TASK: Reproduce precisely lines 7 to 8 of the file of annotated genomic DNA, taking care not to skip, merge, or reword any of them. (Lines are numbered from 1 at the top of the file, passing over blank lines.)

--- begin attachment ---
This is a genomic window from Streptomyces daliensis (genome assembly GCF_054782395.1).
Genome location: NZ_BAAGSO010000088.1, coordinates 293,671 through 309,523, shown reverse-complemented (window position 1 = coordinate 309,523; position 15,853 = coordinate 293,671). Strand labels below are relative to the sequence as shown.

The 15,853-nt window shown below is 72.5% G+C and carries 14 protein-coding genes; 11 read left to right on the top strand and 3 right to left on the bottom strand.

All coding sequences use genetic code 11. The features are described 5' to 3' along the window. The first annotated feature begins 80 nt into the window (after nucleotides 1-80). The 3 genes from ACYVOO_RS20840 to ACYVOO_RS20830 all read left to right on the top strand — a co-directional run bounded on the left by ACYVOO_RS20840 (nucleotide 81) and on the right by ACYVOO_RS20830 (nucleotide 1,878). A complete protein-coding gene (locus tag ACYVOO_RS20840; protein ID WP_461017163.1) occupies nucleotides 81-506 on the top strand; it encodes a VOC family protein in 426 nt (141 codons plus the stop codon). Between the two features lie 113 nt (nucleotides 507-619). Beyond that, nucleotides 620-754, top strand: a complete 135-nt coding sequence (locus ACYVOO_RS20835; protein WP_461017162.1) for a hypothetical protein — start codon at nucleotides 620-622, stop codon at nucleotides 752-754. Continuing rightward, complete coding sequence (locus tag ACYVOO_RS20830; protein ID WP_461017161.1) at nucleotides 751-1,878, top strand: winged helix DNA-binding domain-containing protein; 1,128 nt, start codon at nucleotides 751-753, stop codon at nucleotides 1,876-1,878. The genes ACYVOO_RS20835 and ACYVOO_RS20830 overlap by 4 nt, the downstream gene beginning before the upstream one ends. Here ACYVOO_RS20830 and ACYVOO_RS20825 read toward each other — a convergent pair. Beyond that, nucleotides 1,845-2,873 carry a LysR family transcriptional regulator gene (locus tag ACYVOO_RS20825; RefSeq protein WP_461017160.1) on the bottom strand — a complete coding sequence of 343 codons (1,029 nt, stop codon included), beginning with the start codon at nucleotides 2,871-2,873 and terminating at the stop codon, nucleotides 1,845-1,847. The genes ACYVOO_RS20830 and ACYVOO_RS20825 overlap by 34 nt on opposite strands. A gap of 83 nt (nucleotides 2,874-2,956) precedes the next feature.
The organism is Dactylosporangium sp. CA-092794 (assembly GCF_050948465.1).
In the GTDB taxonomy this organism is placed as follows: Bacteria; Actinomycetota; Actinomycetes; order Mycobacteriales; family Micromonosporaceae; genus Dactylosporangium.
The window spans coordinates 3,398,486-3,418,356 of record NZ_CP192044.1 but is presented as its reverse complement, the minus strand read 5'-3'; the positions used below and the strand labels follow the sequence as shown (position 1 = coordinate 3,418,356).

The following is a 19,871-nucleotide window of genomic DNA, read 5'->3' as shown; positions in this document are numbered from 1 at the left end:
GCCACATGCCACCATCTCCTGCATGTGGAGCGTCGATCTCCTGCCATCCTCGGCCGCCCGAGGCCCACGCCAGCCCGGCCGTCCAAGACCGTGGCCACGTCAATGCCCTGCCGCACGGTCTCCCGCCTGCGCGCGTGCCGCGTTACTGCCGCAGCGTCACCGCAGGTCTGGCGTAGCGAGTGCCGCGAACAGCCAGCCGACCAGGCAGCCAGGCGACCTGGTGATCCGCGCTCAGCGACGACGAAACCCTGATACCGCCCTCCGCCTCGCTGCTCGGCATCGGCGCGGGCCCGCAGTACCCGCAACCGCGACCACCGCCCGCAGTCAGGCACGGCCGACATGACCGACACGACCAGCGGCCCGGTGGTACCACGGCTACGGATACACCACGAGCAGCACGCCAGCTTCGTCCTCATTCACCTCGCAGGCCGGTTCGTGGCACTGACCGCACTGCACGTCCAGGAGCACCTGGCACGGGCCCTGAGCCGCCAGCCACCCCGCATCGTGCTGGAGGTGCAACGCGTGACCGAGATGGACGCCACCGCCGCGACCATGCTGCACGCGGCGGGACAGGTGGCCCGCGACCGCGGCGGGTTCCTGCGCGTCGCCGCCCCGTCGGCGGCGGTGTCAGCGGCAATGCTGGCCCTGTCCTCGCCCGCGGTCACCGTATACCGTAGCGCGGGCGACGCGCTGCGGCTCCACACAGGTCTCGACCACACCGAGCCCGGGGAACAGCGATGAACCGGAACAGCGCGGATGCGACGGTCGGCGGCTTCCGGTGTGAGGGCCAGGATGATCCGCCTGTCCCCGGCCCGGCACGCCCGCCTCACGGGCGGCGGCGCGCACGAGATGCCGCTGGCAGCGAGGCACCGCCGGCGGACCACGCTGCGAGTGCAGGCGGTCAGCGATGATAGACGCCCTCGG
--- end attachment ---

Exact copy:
The window spans coordinates 3,398,486-3,418,356 of record NZ_CP192044.1 but is presented as its reverse complement, the minus strand read 5'-3'; the positions used below and the strand labels follow the sequence as shown (position 1 = coordinate 3,418,356).

The following is a 19,871-nucleotide window of genomic DNA, read 5'->3' as shown; positions in this document are numbered from 1 at the left end: